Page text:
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& Bullets

Musings on the worlds of aviation, military and international affairs.


With reviews of books that cover these topics


My Secret Falklands War

Sidney Edwards


The Book Guild, 25 July 2014


ISBN 9781909716278

One man’s account of his part in the Falklands conflict. The book has only appeared now because the underlying matters were covered by the 30 year rule. Sidney was a Wing Commander in the RAF with a fast jet pedigree, but, crucially, he spoke good Spanish, and had been Air Attache in Madrid. So his Falklands War involved being sent to Santiago to act as the main military liaison between the Chilean and British Governments. Chile was keen to see its Argentine neighbour defeated, and its geography provided a vital launch platform and its military a crucial intelligence resource for the British campaign. What comes over clearly is how Thatcher’s government already enjoyed a good relationship with Pinochet and his junta – this relationship only become deeper during the war.


Possibly the single most helpful act of the Chileans was to warn Britain every time the Argentine Air Force launched a strike mission. Having no airborne early warning assets to speak of, Britain need the advance notice provided by Chilean radar stations. Edwards describes how the only time this chain fell down resulted in the Argentine A4 attack which sunk the Sir Galahad.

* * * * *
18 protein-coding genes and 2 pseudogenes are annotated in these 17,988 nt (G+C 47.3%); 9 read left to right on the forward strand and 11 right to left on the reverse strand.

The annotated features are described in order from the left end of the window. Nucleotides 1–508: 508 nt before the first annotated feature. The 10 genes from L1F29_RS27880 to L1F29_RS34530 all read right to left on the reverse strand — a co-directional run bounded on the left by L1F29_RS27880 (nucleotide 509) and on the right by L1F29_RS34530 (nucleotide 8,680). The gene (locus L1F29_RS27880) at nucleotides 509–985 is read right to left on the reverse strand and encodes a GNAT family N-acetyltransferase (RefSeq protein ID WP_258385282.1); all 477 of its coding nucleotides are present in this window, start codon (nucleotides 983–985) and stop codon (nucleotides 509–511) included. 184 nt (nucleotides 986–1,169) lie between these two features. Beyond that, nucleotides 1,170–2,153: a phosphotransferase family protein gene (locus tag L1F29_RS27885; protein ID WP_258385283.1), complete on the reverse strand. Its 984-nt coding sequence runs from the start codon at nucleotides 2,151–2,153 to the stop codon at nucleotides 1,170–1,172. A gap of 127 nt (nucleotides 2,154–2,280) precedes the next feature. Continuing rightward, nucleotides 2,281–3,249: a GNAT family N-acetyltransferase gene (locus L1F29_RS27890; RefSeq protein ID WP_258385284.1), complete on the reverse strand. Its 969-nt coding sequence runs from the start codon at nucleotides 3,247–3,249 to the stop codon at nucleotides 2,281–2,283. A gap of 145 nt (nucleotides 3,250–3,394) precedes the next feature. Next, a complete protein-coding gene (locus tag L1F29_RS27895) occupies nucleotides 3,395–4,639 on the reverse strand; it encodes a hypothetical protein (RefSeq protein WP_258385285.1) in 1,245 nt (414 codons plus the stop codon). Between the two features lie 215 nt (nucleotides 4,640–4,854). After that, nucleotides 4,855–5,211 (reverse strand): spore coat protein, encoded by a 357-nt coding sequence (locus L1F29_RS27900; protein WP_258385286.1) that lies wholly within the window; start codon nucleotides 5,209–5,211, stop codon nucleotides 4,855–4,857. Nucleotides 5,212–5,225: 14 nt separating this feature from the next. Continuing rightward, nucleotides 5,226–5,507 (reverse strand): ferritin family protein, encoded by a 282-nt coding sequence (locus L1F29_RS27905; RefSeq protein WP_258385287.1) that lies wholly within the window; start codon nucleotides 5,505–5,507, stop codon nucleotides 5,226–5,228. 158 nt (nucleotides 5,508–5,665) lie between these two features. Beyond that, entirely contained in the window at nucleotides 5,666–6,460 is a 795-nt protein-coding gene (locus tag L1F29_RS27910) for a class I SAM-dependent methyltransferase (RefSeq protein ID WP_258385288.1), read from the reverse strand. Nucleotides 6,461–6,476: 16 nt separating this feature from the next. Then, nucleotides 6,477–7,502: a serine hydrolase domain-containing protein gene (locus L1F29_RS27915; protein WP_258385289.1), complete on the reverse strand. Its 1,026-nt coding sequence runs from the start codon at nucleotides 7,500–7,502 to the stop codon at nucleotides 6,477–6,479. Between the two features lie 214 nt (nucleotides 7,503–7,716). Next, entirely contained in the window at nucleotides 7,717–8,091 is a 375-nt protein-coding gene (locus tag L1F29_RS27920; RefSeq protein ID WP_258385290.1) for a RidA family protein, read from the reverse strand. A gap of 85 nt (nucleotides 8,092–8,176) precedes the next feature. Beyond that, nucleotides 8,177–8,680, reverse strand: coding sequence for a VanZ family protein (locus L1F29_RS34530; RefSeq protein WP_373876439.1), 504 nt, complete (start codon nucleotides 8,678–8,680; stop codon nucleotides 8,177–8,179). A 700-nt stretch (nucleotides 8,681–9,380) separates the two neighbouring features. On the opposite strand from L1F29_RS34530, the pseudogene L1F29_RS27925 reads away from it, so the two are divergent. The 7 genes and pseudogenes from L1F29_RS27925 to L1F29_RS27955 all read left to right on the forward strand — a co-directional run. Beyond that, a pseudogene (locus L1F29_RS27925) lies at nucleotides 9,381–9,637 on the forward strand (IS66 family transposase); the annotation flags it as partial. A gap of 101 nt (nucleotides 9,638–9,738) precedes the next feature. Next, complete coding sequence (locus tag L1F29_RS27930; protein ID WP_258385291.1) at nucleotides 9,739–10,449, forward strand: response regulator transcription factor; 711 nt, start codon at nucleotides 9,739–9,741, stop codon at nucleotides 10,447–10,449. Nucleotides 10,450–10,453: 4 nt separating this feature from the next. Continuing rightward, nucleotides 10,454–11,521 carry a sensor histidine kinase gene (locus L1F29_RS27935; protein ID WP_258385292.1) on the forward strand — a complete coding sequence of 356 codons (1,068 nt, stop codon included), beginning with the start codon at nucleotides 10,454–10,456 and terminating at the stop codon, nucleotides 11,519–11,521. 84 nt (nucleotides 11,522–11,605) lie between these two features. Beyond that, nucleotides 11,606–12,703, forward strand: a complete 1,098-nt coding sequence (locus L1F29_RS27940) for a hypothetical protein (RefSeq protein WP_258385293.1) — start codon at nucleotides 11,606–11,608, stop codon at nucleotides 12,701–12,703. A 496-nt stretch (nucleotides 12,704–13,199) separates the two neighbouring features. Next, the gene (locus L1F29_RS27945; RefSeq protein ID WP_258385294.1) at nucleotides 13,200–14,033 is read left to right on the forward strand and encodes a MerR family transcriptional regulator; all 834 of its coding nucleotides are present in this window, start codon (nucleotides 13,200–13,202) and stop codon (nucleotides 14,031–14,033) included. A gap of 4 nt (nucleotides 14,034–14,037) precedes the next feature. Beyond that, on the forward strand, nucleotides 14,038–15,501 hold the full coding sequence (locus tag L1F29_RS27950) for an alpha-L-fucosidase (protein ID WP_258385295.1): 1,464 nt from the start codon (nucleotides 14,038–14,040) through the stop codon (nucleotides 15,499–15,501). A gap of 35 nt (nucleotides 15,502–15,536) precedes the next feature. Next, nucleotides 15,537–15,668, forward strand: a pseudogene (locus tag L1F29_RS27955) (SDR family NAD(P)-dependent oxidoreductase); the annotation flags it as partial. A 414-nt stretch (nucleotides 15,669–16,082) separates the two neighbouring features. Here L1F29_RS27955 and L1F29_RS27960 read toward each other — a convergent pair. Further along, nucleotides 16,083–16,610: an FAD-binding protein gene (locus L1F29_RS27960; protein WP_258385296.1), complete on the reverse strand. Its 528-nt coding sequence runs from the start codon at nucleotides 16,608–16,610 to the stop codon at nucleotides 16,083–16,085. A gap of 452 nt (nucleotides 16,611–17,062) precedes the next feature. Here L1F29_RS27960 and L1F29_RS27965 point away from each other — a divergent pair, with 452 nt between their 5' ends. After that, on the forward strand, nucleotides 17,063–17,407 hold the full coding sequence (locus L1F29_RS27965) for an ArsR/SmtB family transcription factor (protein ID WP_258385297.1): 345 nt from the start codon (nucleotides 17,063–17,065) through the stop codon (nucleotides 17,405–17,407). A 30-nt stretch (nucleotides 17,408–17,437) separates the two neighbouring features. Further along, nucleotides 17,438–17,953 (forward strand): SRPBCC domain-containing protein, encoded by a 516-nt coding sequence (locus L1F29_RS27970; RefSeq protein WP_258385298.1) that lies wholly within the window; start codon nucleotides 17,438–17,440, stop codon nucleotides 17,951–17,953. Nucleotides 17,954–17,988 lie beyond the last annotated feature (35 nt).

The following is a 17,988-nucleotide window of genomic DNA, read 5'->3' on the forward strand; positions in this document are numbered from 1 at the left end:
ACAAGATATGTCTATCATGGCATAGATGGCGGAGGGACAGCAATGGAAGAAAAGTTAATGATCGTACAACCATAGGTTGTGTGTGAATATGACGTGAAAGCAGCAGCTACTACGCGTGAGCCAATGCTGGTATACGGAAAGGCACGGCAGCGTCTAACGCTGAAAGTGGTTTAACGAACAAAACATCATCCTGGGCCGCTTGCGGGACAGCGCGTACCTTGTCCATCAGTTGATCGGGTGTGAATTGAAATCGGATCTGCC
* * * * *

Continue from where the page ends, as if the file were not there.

The Chileans were also helpful in allowing use of their base on the tiny San Felix island for the launch of Nimrod and C130 sorties. Setting up such activity required Edwards to travel a fair amount during his war the (great) length and (small) depth of Chile. On one such trip he describes an encounter with a cunim which sounds as bad as a pilot or passenger can endure, and still survive.  


Also of interest is his account of his mopping-up after a SAS mission resulted in a burnt out Sea King appearing on Chilean soil – all very enlightening about the level of subterfuge and denial in international warfare.


So, the book does shed light on interesting facets of this conflict. But there are reservations: it is a slim volume – only 96 pages. Edwards does not dwell on his service career either before or after the battle. But more importantly, Edwards writes in a technical style (as if writing a service report), which becomes decidedly monotonous after a short while.  Nowhere is this better illustrated than in his buttoned-up description of the party at the British Embassy to celebrate the ultimate victory. Contrast with, say the parties in the “Boys” series, and you will see what I mean.

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